Thanks to the efforts of a group of Charlestonians, the property was saved. In 1949, the Charleston Museum inherited the house, and over the years has meticulously renovated the historic building.
Joseph Manigault, the original owner of the building, was a French Huguenot who fled to America to escape persecution in France. He amassed a fortune in America, thanks to his prosperous rice plantations.
Manigault was lucky enough to have an architect in the family. His brother, Gabriel Manigault – also credited with designing Charleston's City Hall and the South Carolina Society Hall – designed the house at 350 Meeting St. for his brother. The three-story brick home is a great example of the Adams or Federal style, which emphasized curved walls, ornamentation, and bright, pastel color schemes.
The show-stopping feature of the Joseph Manigault house is the beautiful, circular cantilevered staircase in the foyer. Visitors can even get a peek at how the stairs were tied into the rest of the house as they seem to float up to the higher stories. While the magnificent chandelier that it surrounds is not original to the house, (at the time that the house was first sold, lighting fixtures were considered furniture and moved with the family from house to house) it evokes the period wonderfully, giving visitors a sense of what the house would have been like in its prime.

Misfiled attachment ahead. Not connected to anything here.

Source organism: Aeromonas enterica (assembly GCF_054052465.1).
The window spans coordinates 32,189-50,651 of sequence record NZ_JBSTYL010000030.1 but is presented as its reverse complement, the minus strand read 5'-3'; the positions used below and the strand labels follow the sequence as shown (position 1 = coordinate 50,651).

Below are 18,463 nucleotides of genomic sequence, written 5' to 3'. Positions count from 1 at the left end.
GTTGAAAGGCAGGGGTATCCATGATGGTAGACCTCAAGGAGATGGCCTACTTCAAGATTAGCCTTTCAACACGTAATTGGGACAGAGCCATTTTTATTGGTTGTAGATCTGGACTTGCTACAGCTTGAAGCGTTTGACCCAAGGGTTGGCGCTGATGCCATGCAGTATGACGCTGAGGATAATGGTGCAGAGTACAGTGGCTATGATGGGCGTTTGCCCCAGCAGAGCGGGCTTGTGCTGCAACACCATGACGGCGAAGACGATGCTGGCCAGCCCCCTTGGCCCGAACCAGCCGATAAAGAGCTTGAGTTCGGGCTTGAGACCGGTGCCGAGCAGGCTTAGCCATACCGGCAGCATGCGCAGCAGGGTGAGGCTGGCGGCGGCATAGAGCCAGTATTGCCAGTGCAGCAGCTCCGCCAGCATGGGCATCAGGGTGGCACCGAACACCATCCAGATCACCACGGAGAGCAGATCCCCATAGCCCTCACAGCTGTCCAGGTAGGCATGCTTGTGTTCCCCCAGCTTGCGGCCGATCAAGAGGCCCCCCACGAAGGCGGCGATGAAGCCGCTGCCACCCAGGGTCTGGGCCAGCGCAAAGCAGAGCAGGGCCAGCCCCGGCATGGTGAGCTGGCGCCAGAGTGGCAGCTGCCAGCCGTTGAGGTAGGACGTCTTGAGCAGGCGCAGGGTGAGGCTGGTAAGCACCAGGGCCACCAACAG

If you ever have a chance to visit the house during the holiday season, you are in for a special treat. The Garden Club of Charleston decorates the mansion using live, local plant materials, and the stunningly beautiful creations made of evergreen, dried flowers and fruit, add a wonderful glow to the house for the Christmas season.
The Joseph Manigault House is open Monday-Saturday from 10 a.m. to 5 p.m. and Sundays from 1 to 5 p.m. with tours on the half hour. Admission is $10 for adults and $5 for children 3-12. Children younger than 3 are free. Combination tickets for the house tour and admission to the nearby Charleston Museum are a bargain at $16 for adults.